Under a warm, late-summer sun, you sit outdoors at a large communal table gazing out at the sea and preparing to experience a longstanding Swedish tradition, the crayfish party. Colorful paper adorns the scene—from the funny conical hats everyone is wearing to the plates, tablecloth, and even the candle lanterns hung around the table. Soon, massive plates of cold crayfish begin to arrive, and as you dig into this tasty delicacy and enjoy the drinks that accompany it, the table erupts in song. As the party continues late into the evening, you realize it’s a moment you’ll never forget.
Seafood and freshwater fish have long been central to the cuisine in Sweden, with shrimp, oysters, herring, salmon, and crayfish featuring prominently on the menus of the country’s leading restaurants and on the dining tables of Swedish families. In western Sweden, the most celebrated shellfish on the coast are langoustines—smaller cousins of lobsters, with a similar texture and delicately sweet flavor. Further inland, the preference is for freshwater crayfish. Both are amazing.
While some of Sweden’s fish and shellfish have limited seasons, langoustines are available year-round. And a meal of them is even more memorable when enjoyed on one of the long days of summer, ideally at a table overlooking the sea. That’s why, in August and September, one important tradition is to attend a kräftskiva, or crayfish party. From north to south, people gather to fish for and enjoy crayfish, cooked the typical Swedish way with ale and crown dill. Lots of fun traditions have developed around these parties: Wearing those silly hats and bibs, drinking snaps (similar to Scandinavian Aquavit), and singing songs.
This itinerary includes some of the best places to try langoustines and other seafood specialties in Gothenburg, its archipelago, and on Sweden’s west coast. If you’re serious about exploring Sweden’s cuisine, you may want to continue on to Skåne and Småland, where the classic red (or black before they’re cooked) crayfish is the local specialty. You can read more about that part of the country in our Celebrating a Crayfish Party in Sweden itinerary.
And while it may be too late to fit a trip to Sweden into your summer schedule this year, Visit Sweden is inviting the world to a virtual Midsummer celebration. Their Facebook page features videos of events from Skåne, Stockholm, Dalarna, and other parts of the country. After you experience a virtual Midsummer holiday in Sweden, you’ll want to visit the country in person soon—after all, there’s no way to virtually taste a succulent langoustine.
Itinerary / 5 DAYSPLAN YOUR TRIP
DAY 1Arrive in Gothenburg
Then you’ll want to sample some of that fresh fish, by savoring a meal at one of the city’s excellent seafood restaurants. One of the most acclaimed is Restaurant Vrå, which combines Nordic and Japanese flavors in ingenious ways. Oysters are hand-picked by divers and the fish comes straight from the source; it’s all served in a cozy space inside a building that was once the city’s post office. Or book a table at another celebrated restaurant, SK Mat & Människor, which pays tribute to the heritage of Swedish cuisine by serving inventive, contemporary dishes with local ingredients in an intimate space with an open kitchen. Also, the team behind Huggorm has occasional pop-up restaurants serving unforgettable multi-course meals focused on seafood. They’re much anticipated and book up quickly, so keep an eye out.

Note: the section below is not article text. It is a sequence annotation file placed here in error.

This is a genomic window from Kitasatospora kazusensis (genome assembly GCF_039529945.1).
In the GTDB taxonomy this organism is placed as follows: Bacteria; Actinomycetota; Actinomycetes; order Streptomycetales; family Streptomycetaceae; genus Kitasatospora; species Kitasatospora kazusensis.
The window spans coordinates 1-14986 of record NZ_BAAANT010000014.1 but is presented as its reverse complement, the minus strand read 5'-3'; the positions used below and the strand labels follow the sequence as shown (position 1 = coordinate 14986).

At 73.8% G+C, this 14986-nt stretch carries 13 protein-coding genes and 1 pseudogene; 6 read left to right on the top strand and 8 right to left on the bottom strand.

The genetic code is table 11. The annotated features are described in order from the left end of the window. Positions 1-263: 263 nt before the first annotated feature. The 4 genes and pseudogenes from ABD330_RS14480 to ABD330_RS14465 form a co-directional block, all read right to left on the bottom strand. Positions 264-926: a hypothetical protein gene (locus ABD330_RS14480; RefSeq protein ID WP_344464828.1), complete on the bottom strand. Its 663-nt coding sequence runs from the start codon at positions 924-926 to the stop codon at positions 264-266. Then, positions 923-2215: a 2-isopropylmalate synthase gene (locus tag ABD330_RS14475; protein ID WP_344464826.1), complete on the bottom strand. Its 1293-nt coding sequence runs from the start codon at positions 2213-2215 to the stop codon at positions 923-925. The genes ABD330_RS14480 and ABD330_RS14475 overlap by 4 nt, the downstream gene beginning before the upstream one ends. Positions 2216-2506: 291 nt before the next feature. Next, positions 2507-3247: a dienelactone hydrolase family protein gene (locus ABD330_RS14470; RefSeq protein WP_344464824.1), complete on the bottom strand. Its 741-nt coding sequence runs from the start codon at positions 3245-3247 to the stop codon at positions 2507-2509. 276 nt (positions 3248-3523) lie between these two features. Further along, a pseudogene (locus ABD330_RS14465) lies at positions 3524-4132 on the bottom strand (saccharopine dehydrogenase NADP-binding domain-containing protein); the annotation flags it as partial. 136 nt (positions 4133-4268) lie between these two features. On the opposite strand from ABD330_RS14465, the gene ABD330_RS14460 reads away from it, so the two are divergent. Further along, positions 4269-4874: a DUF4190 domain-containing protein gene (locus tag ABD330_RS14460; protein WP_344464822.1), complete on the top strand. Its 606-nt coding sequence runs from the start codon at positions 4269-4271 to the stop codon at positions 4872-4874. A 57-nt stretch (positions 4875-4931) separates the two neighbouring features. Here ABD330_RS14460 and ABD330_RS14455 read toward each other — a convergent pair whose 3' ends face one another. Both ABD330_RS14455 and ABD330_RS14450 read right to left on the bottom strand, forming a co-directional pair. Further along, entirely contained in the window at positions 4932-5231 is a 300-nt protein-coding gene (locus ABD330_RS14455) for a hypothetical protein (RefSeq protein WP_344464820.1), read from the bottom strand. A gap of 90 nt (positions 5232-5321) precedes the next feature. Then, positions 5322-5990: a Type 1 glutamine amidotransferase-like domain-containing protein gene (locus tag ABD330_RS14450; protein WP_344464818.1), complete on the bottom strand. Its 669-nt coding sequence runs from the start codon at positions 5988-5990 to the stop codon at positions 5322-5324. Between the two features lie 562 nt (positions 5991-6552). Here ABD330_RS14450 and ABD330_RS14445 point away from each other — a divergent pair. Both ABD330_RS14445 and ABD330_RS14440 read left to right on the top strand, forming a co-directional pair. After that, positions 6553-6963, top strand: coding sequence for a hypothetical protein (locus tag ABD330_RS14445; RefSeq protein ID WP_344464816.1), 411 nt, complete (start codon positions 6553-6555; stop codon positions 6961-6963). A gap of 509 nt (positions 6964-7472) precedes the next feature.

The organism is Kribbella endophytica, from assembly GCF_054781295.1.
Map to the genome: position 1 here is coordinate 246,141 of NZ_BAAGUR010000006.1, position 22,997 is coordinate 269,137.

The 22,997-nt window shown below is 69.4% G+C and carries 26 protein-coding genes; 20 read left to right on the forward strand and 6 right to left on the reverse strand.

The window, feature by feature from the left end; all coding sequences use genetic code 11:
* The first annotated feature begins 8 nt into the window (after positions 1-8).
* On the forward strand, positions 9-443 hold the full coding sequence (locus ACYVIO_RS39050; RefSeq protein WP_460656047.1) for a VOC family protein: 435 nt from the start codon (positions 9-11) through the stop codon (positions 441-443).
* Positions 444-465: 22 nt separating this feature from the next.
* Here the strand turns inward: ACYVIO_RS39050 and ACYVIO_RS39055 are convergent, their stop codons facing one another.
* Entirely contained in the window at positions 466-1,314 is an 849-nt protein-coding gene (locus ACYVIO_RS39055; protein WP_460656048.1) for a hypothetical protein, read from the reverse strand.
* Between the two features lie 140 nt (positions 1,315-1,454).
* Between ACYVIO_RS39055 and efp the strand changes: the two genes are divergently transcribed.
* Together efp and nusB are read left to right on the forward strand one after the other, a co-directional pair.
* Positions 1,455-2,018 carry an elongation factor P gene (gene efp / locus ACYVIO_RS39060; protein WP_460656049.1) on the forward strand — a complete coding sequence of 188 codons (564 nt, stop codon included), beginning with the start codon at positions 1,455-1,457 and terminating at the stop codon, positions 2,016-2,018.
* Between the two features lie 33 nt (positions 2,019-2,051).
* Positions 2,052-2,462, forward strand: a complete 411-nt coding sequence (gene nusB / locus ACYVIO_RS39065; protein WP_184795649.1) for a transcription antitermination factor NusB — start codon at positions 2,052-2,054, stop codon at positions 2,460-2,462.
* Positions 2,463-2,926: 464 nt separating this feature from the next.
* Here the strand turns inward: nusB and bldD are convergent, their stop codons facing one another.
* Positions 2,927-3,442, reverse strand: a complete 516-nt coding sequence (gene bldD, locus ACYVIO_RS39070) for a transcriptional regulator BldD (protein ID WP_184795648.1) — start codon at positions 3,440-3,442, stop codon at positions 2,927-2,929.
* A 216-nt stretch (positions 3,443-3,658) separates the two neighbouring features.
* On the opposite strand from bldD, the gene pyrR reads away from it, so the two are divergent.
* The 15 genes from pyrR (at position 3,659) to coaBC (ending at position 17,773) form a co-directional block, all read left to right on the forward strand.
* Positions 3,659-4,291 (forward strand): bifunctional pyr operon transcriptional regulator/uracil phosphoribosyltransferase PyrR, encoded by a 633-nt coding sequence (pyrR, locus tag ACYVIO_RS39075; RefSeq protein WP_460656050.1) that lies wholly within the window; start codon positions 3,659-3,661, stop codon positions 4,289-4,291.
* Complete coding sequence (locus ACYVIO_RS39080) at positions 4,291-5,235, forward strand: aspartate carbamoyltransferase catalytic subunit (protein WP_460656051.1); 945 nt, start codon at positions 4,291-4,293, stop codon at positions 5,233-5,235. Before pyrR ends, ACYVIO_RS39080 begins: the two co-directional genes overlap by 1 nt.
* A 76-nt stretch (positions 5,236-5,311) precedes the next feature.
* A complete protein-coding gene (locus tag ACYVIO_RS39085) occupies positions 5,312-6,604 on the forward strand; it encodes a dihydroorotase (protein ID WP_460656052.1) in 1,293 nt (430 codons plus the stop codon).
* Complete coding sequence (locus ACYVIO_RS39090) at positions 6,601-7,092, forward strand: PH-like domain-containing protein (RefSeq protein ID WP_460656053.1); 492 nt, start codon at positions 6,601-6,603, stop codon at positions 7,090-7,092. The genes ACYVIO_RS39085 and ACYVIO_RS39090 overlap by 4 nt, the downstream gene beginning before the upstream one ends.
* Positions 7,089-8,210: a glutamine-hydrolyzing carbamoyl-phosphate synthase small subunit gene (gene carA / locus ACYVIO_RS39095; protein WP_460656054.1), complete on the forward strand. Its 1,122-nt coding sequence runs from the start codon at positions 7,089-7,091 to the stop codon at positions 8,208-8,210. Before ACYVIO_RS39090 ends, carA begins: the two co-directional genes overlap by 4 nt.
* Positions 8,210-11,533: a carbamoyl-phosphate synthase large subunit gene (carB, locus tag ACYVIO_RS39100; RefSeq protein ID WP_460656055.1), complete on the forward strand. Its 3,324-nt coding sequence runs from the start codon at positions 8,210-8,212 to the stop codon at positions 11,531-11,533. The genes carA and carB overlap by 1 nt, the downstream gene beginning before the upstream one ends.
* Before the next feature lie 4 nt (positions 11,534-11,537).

Gothenburg offers more than just excellent food, of course. Haga, once a suburb of the city but long ago absorbed into it, delivers charm in spades along its cobblestoned streets, with traditional preserved wooden homes and cozy cafes. It’s an ideal area to stroll and window shop, stopping off for fika (a sweet treat paired with coffee) along the way. And be sure to visit the Botanical Gardens, where a dazzling collection of some 16,000 plant species stretch across more than 400 acres. Colorful orchids, lush greenhouses, and a calming rock garden and waterfall make for a relaxing experience full of visual excitement.
At the end of the day, enjoy the sweeping views from your room at the Upper House, a 53-room hotel atop the Gothia Towers that exudes a contemporary, understated elegance. Go for a swim in the hotel’s outdoor glass-bottomed pool that also features views out across this delightful city, then begin your evening in the hotel’s bar, with a glass of champagne and oysters. You could also opt for the eye-popping Dorsia Hotel, a 37-room property in the heart of historic Gothenburg. Timeless elegance comes to life among the dark-colored walls, velvety drapes, and bold accents, immersing you in a world that feels ancient and modern, as well as sexy and homey all at once.
DAY 2Hönö Island
To visit Hönö Island, though, you don’t even need a ferry—you can reach it in just over an hour by public bus from Gothenburg. And one of the exciting activities you’ll find here is taking a fishing charter out to see the how Gothenburg’s restaurants end up with their delicious bounty. Of course, one of the most authentic ways to go is aboard an old wooden fishing boat, and that’s exactly what you’ll find as you’re welcomed aboard Kastor Båtturer’s 2.5-hour Seafood Safari. You’ll feel like history has come to life as you breath the salt air and visit prime spots to find shellfish; even better, you’ll then cook and eat your catch once you get back to Hönö. Or check out Havskatten, which offers lobster safaris in season (starting in late September) and fishing trips throughout the year.